TO PUT Geelong in the mood for the 1963 VFL grand final, coach Bob Davis brought in piano accordionist and television clown Happy Hammond. Hammond led the players down the race and through the banner. Geelong won that premiership, beating Hawthorn by a handsome margin. For the coach, it complemented the flags he won in 1951 and 1952 as the Geelong Flyer, who was named for the express train and played like one.
It would be 44 years before the Cats won another, but always, something of that blithe Davis spirit animated the club, setting it philosophically as it is physically, a little apart from the the rest. It still does.
Sad day for Geelong
Should we eat Skippy?
Australian arrested over terrorism-related activities
Commission needs Aboriginal involvement: Shorten
The hardship of foster care
Sydney school embraces coding curriculum
It's reporting season
Stan Grant 'struggles to contain rage'
Sad day for Geelong
Geelong loses a favourite son with the death of AFL legend Bob Davis.
John ''Sam'' Newman, who Davis plucked out of Geelong Grammar to play for Geelong in 1964, said yesterday: ''He had some very strict principles about how sport should be played. He didn't like snide football. He liked to play it hard, but play it fair.'' Of the many tributes paid to Davis yesterday, this was the most telling.
Oddly enough, Davis lost his job in 1965, and thereafter held no official position at Kardinia Park. But, simply, he personified Geelong, and it took its cues from him. ''He was just so much a part of Geelong,'' Premier Ted Baillieu said yesterday. Baillieu is a Cats' fan, as is former Premier Steve Bracks. Geelong's support - in the image of their club - is smaller than some, but select. This is a Davis legacy.
Geelong put a premium on style. Eschewing the Machiavellian machinations of the draft, they are the only club in the modern era not to finish in the bottom four. From Polly Farmer, to Newman, to the Abletts and now Joel Selwood, the lineage was aristocratic.
Malcolm Blight's teams were heroically unsuccessful, but irresistible to watch. At last under Mark Thompson, it all came together. When the Cats augmented their 2007 premiership with another in 2009, a beaming Davis presented Tom Harley with the cup, but only after a good, long hold of it himself. It was the last public image of Davis. In it, his joie de vivre shines.
In Melbourne, Davis was family. With Lou Richards and the late Jack Dyer, he pioneered the cult of the football television entertainer in two forums, as the ''three wise monkeys'' in League Teams on Thursday night and on World of Sport on Sunday morning. Both shows were calculatedly maladroit, right for Melbourne and for the football zeitgeist, and were much-loved. ''Fair dinkum unbelievable,'' Davis, the straight man, would intone. It has passed into the game's lingo, and was the hashtag linking hundreds of Twitter tributes yesterday.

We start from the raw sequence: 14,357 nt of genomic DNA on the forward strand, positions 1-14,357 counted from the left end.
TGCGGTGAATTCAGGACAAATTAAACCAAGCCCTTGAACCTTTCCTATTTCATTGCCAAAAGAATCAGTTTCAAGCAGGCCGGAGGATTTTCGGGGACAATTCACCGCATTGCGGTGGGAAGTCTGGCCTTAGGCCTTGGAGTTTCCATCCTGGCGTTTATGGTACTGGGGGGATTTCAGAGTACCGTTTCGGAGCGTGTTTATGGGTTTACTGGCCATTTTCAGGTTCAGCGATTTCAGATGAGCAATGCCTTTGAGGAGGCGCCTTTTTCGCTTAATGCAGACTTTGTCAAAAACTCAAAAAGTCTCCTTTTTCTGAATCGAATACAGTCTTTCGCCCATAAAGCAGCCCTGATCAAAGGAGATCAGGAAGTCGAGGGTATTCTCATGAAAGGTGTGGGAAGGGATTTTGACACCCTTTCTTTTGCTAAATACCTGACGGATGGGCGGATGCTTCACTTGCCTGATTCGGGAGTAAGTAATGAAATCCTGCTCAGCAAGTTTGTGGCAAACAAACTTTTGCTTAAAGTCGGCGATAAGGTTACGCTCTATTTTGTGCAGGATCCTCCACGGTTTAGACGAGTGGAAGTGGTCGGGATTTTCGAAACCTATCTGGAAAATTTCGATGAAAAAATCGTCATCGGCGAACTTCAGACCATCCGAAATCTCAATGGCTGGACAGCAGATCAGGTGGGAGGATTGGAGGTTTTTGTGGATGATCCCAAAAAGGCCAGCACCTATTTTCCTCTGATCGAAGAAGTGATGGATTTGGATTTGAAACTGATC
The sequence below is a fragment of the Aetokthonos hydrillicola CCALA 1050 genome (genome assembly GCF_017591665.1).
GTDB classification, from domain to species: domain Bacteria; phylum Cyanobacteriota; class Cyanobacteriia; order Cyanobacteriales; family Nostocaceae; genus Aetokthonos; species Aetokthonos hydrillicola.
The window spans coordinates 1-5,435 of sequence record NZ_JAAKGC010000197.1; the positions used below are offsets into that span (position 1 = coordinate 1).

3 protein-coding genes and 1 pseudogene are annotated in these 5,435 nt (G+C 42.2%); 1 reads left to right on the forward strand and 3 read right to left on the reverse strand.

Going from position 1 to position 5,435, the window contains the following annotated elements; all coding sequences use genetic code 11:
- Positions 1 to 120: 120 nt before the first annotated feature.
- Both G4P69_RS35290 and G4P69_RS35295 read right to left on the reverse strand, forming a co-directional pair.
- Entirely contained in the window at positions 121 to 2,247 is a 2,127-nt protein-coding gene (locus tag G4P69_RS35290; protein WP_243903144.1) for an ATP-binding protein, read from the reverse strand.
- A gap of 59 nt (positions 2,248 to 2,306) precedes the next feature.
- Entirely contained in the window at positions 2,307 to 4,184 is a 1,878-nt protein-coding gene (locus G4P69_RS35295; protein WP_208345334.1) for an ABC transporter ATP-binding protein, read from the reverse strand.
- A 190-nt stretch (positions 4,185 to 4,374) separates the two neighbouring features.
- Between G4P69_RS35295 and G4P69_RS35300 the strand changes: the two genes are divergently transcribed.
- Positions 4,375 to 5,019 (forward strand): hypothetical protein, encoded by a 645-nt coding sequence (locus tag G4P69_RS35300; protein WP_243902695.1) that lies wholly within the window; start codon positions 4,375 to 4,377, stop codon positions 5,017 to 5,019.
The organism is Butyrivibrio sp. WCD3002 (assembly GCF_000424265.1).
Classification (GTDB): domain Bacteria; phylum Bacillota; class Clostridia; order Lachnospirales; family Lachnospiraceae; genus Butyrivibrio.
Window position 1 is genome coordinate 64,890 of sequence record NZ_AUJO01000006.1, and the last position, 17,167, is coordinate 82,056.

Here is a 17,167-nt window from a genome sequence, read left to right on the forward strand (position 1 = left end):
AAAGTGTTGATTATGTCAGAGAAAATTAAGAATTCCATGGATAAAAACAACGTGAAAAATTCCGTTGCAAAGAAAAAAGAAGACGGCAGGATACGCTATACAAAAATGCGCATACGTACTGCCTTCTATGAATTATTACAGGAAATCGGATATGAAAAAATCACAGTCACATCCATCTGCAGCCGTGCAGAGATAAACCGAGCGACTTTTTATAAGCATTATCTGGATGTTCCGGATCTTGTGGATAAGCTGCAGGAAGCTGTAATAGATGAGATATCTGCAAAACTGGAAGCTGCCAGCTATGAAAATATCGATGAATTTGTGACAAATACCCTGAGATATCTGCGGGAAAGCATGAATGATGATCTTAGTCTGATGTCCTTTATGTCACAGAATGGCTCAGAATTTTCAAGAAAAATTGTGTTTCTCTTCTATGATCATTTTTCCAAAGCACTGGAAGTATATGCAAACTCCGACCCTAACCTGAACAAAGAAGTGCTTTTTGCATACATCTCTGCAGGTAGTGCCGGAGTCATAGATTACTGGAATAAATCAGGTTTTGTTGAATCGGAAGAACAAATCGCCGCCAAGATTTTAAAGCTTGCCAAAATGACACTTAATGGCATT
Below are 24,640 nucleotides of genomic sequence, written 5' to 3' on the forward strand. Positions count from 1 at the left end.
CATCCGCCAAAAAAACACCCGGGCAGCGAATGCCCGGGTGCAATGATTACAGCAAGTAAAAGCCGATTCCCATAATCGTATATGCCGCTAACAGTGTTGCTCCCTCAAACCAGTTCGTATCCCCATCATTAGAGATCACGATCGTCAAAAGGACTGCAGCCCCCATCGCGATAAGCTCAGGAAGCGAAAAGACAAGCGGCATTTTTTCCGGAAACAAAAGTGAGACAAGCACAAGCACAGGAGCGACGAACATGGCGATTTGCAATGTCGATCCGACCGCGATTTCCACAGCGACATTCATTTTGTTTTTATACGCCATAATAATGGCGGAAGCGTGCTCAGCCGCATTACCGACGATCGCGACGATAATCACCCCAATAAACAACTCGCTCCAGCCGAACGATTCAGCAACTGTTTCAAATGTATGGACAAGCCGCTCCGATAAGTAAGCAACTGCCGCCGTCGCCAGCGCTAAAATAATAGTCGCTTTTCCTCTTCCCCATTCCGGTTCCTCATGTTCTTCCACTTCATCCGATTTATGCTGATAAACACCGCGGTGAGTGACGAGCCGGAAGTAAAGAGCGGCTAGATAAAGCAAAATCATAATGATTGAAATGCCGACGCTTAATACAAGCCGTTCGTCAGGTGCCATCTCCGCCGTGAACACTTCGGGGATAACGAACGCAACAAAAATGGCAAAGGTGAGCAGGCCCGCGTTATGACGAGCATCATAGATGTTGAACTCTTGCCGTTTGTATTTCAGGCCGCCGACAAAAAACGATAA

Davis's personality worked on television as it did in his football endeavours: he took the game seriously, but not himself. He was on television, on and off, from his retirement as a player in 1959 until 2001. ''Perhaps his greatest contribution of all,'' said AFL chief executive Andrew Demetriou, ''was to take our game into lounge rooms every weekend.''
That is debatable. It is natural that his post-playing life usurped his football exploits in public consciousness, but it should not be allowed to obliterate them (the same is true of Newman). From Ballarat, the son of a barber and SP bookie, he barracked for South Melbourne, but was rejected by the Swans - so is history incidentally shaped - and alighted on Geelong in 1948, at the start of a thrilling era.
In 10 years, he played 189 games, won two flags and a best-and-fairest, played in an unbeaten streak of 26 games - still a record - and captained the club. He played regularly for the state, and in his last season, 1958, was Victorian and all-Australian captain. In 1996, he was an inaugural inductee into the AFL Hall of Fame.
At 183 centimetres and 95 kilograms, he was big and burly for his time, but also electrically fast. He made his name as a half-forward flanker, but played everywhere. ''Run-on football is not something that was discovered in the '70s,'' he said once. ''I played it in '57-'58. I had the pace to do it.''
In the absence of YouTube, one bold image endures: Davis in long sleeves, legs splayed fore and after, like an Olympic sprinter, but with a football under his arm, goal-bound.
As a coach, he prized flair over intricacy. ''Barassi called me the last of the non-thinking coaches,'' he said. ''I'd like to think he left out 'successful'.'' But, deliberately, humour masked method. He believed in the power of recruiting; his biggest coup was the inestimable Farmer, his next Newman.
Newman called Davis a ''loose cannon and bon vivant''. The Geelong Flyer's record on the road trip to Melbourne was 27½ minutes. Unsurprisingly, he lost his licence three times.
Priorities were different then. But he grew up. At 50, he moved with his family to England for a year to sell cars and see if he could manage without being a football and television identity. He could; he almost stayed.
Just as Davis embodied Geelong, so a part of the club has died.
The modern players knew him only as an old man, but coach Chris Scott said they were feeling this moment keenly yesterday. Unwittingly, they had already honoured him deeply. As Davis's last siren sounded, his beloved Cats were unbeaten, having just lowered Collingwood's colours. Yesterday, not even the hardest-nosed Magpies begrudged them.